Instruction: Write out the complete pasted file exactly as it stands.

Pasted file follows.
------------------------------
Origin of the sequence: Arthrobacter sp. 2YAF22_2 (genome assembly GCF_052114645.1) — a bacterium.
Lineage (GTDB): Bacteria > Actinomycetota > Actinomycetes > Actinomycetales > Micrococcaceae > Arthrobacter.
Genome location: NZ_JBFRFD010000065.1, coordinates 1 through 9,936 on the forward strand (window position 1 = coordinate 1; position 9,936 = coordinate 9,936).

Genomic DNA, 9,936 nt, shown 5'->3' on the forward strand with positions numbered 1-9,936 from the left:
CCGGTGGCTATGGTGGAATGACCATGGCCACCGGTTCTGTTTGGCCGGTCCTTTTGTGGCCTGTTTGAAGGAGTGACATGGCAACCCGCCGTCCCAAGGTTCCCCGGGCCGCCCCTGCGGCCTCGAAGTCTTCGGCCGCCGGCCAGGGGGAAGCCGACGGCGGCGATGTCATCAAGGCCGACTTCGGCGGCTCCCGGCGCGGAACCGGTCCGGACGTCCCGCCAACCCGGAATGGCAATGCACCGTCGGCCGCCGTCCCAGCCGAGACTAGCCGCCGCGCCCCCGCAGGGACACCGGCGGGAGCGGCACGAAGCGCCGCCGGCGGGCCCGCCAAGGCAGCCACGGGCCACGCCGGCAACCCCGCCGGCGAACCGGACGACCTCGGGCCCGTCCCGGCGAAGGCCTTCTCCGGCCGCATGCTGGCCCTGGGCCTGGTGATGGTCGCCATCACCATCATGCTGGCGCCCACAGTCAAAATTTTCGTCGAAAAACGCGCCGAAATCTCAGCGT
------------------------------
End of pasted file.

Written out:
Origin of the sequence: Arthrobacter sp. 2YAF22_2 (genome assembly GCF_052114645.1) — a bacterium.
Lineage (GTDB): Bacteria > Actinomycetota > Actinomycetes > Actinomycetales > Micrococcaceae > Arthrobacter.
Genome location: NZ_JBFRFD010000065.1, coordinates 1 through 9,936 on the forward strand (window position 1 = coordinate 1; position 9,936 = coordinate 9,936).

Genomic DNA, 9,936 nt, shown 5'->3' on the forward strand with positions numbered 1-9,936 from the left:
CCGGTGGCTATGGTGGAATGACCATGGCCACCGGTTCTGTTTGGCCGGTCCTTTTGTGGCCTGTTTGAAGGAGTGACATGGCAACCCGCCGTCCCAAGGTTCCCCGGGCCGCCCCTGCGGCCTCGAAGTCTTCGGCCGCCGGCCAGGGGGAAGCCGACGGCGGCGATGTCATCAAGGCCGACTTCGGCGGCTCCCGGCGCGGAACCGGTCCGGACGTCCCGCCAACCCGGAATGGCAATGCACCGTCGGCCGCCGTCCCAGCCGAGACTAGCCGCCGCGCCCCCGCAGGGACACCGGCGGGAGCGGCACGAAGCGCCGCCGGCGGGCCCGCCAAGGCAGCCACGGGCCACGCCGGCAACCCCGCCGGCGAACCGGACGACCTCGGGCCCGTCCCGGCGAAGGCCTTCTCCGGCCGCATGCTGGCCCTGGGCCTGGTGATGGTCGCCATCACCATCATGCTGGCGCCCACAGTCAAAATTTTCGTCGAAAAACGCGCCGAAATCTCAGCGT